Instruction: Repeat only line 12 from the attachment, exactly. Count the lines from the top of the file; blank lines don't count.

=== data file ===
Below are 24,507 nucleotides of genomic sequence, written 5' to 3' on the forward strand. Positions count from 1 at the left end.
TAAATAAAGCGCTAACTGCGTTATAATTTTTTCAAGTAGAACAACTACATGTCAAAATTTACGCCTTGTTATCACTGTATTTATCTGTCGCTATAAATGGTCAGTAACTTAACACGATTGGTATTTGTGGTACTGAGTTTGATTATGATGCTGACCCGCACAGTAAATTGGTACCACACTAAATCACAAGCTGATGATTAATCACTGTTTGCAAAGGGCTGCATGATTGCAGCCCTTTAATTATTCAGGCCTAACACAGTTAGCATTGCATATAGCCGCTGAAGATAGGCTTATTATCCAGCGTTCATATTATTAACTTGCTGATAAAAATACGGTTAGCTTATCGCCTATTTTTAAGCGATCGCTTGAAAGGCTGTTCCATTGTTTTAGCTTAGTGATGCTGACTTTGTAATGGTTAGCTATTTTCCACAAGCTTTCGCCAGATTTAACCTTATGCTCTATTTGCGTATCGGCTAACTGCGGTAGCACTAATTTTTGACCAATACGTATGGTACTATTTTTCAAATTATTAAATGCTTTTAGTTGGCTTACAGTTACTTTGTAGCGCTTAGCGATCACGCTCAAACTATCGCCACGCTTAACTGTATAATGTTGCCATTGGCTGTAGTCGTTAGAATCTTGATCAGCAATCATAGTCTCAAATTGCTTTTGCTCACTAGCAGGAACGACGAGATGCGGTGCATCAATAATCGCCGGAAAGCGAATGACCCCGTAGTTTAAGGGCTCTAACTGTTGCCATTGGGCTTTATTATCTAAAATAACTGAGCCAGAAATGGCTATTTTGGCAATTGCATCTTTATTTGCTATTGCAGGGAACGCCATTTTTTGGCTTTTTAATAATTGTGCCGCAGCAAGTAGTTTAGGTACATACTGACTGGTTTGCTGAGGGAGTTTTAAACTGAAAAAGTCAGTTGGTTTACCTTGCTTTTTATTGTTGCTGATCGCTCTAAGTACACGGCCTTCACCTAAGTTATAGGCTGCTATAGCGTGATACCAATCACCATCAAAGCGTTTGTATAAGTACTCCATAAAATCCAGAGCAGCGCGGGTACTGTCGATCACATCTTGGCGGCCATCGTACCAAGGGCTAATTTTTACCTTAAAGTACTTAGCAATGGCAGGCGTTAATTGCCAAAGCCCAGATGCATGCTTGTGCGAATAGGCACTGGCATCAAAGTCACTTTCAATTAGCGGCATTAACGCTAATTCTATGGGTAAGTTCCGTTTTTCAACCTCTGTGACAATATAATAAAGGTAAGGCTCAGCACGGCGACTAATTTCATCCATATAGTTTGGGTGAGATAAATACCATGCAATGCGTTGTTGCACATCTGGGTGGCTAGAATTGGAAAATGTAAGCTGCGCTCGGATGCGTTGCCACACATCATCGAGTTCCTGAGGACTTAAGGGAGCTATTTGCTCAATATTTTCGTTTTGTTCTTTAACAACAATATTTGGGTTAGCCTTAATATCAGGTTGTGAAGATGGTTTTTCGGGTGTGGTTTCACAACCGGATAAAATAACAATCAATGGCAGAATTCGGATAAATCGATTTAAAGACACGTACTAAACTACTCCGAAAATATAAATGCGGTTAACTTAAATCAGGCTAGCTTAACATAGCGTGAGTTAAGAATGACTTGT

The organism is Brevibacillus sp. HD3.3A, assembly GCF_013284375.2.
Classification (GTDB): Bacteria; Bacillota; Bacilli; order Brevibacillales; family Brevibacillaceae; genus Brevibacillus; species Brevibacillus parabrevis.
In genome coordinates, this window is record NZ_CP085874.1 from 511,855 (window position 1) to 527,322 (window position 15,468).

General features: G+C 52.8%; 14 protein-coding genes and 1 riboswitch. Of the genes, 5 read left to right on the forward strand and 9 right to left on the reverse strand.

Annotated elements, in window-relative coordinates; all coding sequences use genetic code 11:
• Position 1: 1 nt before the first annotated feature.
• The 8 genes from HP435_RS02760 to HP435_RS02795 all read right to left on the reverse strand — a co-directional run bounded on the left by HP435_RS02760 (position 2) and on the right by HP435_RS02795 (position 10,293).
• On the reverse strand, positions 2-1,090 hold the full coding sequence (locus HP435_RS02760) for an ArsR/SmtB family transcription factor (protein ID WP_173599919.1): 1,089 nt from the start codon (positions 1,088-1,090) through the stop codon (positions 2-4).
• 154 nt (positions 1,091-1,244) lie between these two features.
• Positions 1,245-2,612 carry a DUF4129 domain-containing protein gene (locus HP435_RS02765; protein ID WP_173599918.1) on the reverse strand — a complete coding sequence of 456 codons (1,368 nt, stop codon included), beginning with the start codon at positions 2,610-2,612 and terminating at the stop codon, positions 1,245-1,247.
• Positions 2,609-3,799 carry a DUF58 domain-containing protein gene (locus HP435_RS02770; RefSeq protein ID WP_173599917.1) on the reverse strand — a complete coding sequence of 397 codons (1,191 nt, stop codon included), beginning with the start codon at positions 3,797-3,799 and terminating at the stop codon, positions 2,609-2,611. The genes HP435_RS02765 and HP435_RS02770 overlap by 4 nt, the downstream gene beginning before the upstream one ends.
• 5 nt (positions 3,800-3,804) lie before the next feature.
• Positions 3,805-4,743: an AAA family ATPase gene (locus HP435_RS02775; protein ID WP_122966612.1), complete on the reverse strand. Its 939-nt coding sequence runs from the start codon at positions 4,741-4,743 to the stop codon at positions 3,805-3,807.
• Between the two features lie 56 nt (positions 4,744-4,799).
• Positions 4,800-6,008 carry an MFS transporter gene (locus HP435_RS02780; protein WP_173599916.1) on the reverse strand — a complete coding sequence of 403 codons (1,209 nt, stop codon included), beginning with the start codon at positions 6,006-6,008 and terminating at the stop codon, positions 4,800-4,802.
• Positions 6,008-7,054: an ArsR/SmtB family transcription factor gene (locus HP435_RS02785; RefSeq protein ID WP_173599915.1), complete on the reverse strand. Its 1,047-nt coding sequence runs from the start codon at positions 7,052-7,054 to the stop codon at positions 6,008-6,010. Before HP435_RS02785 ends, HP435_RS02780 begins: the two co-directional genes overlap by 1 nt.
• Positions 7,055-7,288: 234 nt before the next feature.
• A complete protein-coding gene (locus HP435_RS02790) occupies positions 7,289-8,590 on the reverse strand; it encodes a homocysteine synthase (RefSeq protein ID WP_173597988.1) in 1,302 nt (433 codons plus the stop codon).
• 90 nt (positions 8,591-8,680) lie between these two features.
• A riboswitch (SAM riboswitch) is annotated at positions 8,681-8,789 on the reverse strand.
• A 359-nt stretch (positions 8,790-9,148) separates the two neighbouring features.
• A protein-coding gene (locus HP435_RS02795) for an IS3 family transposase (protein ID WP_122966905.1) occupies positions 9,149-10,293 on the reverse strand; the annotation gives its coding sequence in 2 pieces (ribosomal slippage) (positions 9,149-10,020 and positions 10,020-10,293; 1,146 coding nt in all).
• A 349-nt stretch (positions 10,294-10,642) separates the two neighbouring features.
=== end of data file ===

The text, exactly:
• Positions 1,245-2,612 carry a DUF4129 domain-containing protein gene (locus HP435_RS02765; protein ID WP_173599918.1) on the reverse strand — a complete coding sequence of 456 codons (1,368 nt, stop codon included), beginning with the start codon at positions 2,610-2,612 and terminating at the stop codon, positions 1,245-1,247.